Vampires, Werewolves and the Bandwagon


With a certain werewolf/vampire movie coming out this week, based on an incredibly successful book series, you really have to wonder why is it so popular? It’s not a new phenomenon. Werewolf and, especially, vampire stories are resurrected (couldn’t help myself) every few years. Boris Karloff, Christopher Lee, Interview with the Vampire, Underworld… So, why won’t they die? (sorry, couldn’t help myself again)

I’ve loved monster movies and creepy stories since I was a child. I particularly remember reading a ghost story where a man fell in love with a mysterious woman who wore a red velvet ribbon around her neck. She would never answer his questions about it and made him swear not to touch it. Overwhelmed with curiosity one night, he removed the ribbon while she was sleeping–and her head fell off. Yuck. That’s probably why it stuck with me. I also loved Creature from the Black Lagoon, Ghost, The Mummy, Frankenstein… but why aren’t any of them as powerful as werewolves and vampires?

Some people think it’s the sexiness, and there are a lot of books with vampire lovers (I’m not complaining, I like to read plenty of them), but that’s not really it. It’s psychology, and they’re archetypes. I do not claim to be an expert, but even to this amateur psychologist it’s easy to see why the werewolf’s bestial nature is appealing. It is a human made animal again, free to unleash his emotions and desires without thought of consequences. Without thought is the part that’s appealing. No guilt. Of course, they’re usually the monster of the story for this reason–this lack of self control ultimately has deadly consequences.

Vampires are even more complex. They are a mixture of life (passion and sensuality) and death (well, because they’re dead). They are the dark animus or anima, seducing us into danger and ultimately to the grave. You think people would want to run the other way rather than fall in love with them. I don’t think vampire lovers are suicidal, though. I think the appeal lies in the personification of Death as an immortal creature, preserved outside of time, eternally young. Embracing the vampire is conquering death and our fears of it. Whoa…and I just thought it was because Edward was hot 🙂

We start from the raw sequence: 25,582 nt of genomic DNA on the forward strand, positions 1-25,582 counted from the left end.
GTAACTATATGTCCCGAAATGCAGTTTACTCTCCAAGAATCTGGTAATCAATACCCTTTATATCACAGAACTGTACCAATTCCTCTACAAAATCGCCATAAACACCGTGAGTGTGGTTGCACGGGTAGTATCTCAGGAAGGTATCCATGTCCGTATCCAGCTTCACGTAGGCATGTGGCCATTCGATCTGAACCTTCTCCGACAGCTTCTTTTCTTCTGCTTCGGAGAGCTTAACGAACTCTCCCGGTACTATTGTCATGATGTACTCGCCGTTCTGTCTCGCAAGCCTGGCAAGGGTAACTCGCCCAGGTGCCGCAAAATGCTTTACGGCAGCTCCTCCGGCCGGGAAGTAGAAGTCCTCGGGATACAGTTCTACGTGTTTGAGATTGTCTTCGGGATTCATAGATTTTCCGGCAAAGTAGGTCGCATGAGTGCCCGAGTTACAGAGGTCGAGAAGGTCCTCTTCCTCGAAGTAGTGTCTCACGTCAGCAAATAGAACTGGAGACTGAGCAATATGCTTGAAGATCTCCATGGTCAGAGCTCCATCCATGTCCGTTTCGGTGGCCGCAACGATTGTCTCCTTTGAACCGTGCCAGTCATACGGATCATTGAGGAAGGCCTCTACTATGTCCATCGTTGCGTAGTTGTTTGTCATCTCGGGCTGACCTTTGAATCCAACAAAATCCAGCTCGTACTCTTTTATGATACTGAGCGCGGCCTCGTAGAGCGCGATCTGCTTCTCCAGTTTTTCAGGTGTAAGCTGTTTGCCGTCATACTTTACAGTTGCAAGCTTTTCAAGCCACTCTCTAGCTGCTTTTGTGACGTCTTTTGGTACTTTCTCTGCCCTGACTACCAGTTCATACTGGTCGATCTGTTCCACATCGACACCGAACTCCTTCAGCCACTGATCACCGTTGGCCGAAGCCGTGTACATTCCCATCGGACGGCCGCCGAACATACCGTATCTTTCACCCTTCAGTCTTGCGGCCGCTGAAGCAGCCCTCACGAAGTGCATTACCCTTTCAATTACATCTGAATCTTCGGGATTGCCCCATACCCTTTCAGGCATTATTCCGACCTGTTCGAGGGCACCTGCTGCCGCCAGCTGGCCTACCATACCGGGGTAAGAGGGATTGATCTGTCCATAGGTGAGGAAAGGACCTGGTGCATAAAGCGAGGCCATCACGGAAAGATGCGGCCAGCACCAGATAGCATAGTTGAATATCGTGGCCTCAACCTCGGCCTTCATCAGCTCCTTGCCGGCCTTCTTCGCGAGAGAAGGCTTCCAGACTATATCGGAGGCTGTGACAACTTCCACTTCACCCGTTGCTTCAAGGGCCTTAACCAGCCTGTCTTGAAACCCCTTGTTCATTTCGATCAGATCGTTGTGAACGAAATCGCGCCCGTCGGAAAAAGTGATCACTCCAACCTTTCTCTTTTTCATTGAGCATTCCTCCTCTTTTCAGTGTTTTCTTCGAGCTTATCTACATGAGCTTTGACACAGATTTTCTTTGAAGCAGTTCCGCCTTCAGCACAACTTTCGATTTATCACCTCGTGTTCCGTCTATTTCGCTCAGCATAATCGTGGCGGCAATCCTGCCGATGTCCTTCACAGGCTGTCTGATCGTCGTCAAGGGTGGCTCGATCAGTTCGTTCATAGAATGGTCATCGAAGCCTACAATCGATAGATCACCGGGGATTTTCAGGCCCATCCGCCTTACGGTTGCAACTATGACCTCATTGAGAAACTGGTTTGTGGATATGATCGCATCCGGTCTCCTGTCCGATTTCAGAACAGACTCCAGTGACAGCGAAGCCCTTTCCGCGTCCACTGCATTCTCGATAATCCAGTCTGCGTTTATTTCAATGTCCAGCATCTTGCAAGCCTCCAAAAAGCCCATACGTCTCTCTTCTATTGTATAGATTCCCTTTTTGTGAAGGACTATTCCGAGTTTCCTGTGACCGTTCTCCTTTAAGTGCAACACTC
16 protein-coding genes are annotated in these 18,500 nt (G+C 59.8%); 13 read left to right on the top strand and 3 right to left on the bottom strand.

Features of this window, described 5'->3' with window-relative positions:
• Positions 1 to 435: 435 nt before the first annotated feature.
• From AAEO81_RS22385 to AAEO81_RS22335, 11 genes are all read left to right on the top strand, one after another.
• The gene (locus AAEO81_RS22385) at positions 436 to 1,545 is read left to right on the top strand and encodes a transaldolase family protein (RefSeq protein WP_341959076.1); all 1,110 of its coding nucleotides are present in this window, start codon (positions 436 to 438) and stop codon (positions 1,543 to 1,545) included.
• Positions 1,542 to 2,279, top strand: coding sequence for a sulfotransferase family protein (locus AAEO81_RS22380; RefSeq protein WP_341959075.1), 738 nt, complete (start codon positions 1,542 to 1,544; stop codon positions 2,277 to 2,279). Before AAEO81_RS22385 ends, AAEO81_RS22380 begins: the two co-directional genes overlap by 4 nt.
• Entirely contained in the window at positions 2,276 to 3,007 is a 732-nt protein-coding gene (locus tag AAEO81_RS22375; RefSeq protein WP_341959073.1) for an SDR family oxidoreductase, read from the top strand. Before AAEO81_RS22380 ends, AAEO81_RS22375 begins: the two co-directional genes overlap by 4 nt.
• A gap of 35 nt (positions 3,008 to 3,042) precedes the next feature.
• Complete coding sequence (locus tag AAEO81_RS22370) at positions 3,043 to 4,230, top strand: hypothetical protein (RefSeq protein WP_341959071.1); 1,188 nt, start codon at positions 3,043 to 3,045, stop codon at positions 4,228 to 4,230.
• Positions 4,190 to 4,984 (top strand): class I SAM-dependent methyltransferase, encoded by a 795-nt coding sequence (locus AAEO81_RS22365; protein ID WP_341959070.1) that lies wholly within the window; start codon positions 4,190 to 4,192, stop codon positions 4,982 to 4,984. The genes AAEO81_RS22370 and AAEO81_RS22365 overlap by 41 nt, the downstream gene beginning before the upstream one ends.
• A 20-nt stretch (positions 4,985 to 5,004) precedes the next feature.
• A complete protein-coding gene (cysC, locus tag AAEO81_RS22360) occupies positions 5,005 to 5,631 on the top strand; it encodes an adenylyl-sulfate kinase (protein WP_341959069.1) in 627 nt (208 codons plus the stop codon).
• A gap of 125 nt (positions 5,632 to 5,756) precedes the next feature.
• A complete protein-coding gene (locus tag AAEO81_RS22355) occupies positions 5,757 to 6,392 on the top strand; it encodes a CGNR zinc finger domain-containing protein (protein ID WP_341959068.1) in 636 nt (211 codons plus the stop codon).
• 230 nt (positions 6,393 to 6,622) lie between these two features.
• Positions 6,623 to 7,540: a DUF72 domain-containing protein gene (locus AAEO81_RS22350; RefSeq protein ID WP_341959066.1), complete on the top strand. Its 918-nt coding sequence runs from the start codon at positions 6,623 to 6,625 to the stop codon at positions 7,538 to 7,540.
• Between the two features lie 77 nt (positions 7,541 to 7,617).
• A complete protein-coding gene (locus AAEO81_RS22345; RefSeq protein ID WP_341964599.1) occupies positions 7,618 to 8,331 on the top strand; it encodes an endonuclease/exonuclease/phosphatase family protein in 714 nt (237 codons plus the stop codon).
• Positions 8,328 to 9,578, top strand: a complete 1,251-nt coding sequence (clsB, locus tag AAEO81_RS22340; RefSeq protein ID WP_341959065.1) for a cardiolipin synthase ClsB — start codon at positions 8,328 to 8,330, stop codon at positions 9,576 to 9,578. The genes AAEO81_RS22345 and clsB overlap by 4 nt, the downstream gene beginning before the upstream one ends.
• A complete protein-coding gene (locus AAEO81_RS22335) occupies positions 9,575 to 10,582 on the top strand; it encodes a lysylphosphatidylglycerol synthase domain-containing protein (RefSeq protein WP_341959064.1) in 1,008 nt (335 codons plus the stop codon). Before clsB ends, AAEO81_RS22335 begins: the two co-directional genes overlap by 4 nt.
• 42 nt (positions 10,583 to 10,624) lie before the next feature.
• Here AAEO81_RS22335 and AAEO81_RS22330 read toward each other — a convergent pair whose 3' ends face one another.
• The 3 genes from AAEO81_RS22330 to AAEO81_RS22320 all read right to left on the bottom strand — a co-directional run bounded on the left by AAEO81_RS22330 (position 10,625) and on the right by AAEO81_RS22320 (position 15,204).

Of course, when something is successful, you (in this case I mean ‘I’) might feel the urge to hop on the bandwagon. Vampire books are selling to publishers like hotcakes (as in McDonald’s hotcakes, which I can’t resist either). Others want to predict the next trend and get in on the ground floor. There’s been some hilarious discussion on what will be ‘the next vampire’. Zombies are growing in popularity (I think it’s because they represent the mindless destruction, wars and chaos everywhere in modern life), but I don’t think they will endure as well as the toothy creatures. Zombies are a commentary on culture, just as Frankenstein was a commentary on science and humanity’s tendency to play God. They are powerful stories, but people really care more about themselves. Sometimes, we are creatures of logic warring with our emotions (werewolves) or adolescents approaching adulthood, faced with the terror of sexuality and ultimately growing older (vampires). Thus, these stories are universal.

Write one if you feel like it (I don’t mean ‘you’ in particular are thinking of it…more if ‘one’ wanted to) , but it might be better to keep in mind the deeper concepts these creatures represent and somehow put that into your own story (don’t ask me how, I’m working on it). Oh, and a cute guy never hurts.



Originally Published 11/1/5/09 – I’m Blogging Drowning Here!

Thanks for reading! More posts on books, film, and writing can be found on my website at Lorel Clayton Author.

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